My actual, interactional reading at the moment is dominated by Cleaving: A Story of Marriage, Meat, and Obsession Julie Powell’s new book (in galley form—the actual release date is December 1). Second books are notoriously thorny, especially when they follow a break-out-successful first: expectations are, understandably, high, and what with Julie Powell’s precipitous rise from cubicle-bound blogger to book deal to the J/J movie and all, one imagines that knives have long been sharpening in anticipation of this particular release (which the studio delayed until the movie had had its chance to shine alone, unsullied). Within thirty pages, Julie has hooked me, in a fashion not unlike the one she elegantly uses to wield a meat hook: gently, expertly, and using force only when the tender bits are exposed. This is the kind of vein-opening writing that I gobble right up, and see far too infrequently. The writer who can mix personal imperfection (in the form of an adulterous affair, especially when the cheated-upon husband is known by all viewers of Julie and Julia to be a saint), self-deprecating humor, a love for and acrobatic facility with the written word, and devoted affection for pork, has my vote. (Plus, we share a butcher: Roadfoodie readers will remember soon-to-be famous Josh back when he was—inadvisably for a butcher, certainly—a vegan, and turned my squeamish sweetheart white as a sheet by prancing around Fleishers holding a severed pig-head in front of his own shouting “Squee-squee-squee.”)

Fie on the small-minded who may say she overshares: It takes huge guts to splay your own out on a slab and invite jealous writers and constipated critics to throw darts. Julie Powell (and let us remember now that this is the real person, not the two-dimensional character expertly portrayed by Amy Adams) is undeniably flawed, but cuts herself very little slack: she is infinitely harder on Julie than she is on a Flintstonian hunk of liver, which she lovingly places on a bloody block and gently carves with a scimitar (sic). PETA members, of course, need not apply, but those of us who choose to be carnivores should be mindful and respectful of the life that was given so we could put nourishing protein on the table, and there’s no better way to respect an animal than to know it—literally—inside out. I only wish the book were already in audible form, so I could keep reading while I drive. More on this later, when I have a chance to read on.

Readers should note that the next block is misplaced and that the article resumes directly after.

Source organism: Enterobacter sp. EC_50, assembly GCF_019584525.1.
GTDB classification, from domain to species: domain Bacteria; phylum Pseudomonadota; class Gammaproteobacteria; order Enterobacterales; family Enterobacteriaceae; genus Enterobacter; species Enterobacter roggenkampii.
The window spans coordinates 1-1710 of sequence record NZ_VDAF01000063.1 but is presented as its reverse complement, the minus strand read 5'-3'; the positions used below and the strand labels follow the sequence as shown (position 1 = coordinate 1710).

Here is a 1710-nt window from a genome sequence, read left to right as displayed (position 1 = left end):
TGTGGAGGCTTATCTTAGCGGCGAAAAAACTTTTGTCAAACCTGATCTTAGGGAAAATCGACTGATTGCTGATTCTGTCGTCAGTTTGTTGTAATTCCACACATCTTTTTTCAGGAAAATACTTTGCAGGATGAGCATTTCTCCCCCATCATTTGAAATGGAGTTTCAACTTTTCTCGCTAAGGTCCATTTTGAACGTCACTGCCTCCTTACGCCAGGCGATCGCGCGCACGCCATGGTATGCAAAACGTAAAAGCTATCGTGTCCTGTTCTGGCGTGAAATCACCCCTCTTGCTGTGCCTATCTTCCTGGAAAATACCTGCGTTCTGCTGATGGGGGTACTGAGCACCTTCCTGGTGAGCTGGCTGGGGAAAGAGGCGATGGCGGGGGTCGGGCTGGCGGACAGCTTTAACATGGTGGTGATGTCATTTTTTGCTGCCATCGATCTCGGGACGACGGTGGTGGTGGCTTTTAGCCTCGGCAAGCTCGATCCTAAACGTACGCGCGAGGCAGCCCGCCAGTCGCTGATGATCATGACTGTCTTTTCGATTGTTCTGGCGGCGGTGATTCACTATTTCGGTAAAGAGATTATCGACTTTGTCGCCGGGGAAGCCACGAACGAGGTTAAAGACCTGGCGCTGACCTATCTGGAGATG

Comments

One Response to “Ready or Not”

  1. susan says:

    ohh…. so sorry about your obvious pain in leaving your beloved. it is tough when they(in my case) or you have to leave for a while.

    question, though. if leaving from catskill why not go a slightly southern route – 44/55 over to 17 which would take you through the southern tier to “dreary erie”? i went to school in fredonia, had a boyfriend from kingston, husband from poughkeepsie, worked in hudson and have a dearest friend in the catskill/kiskatom area. if in the buffalo area you really needed to stop at Schwabel’s for beef on ‘weck.

    hope you have some good time with your mom. yesterday was the 19th anniversary of my mom’s death. she was 63 and i was all of 36 – two years older than when she lost her own mom and twenty years older than when her mother lost her mother.

    love the blog. was out counting migrating raptors in nw nj so didn’t catch up with it till now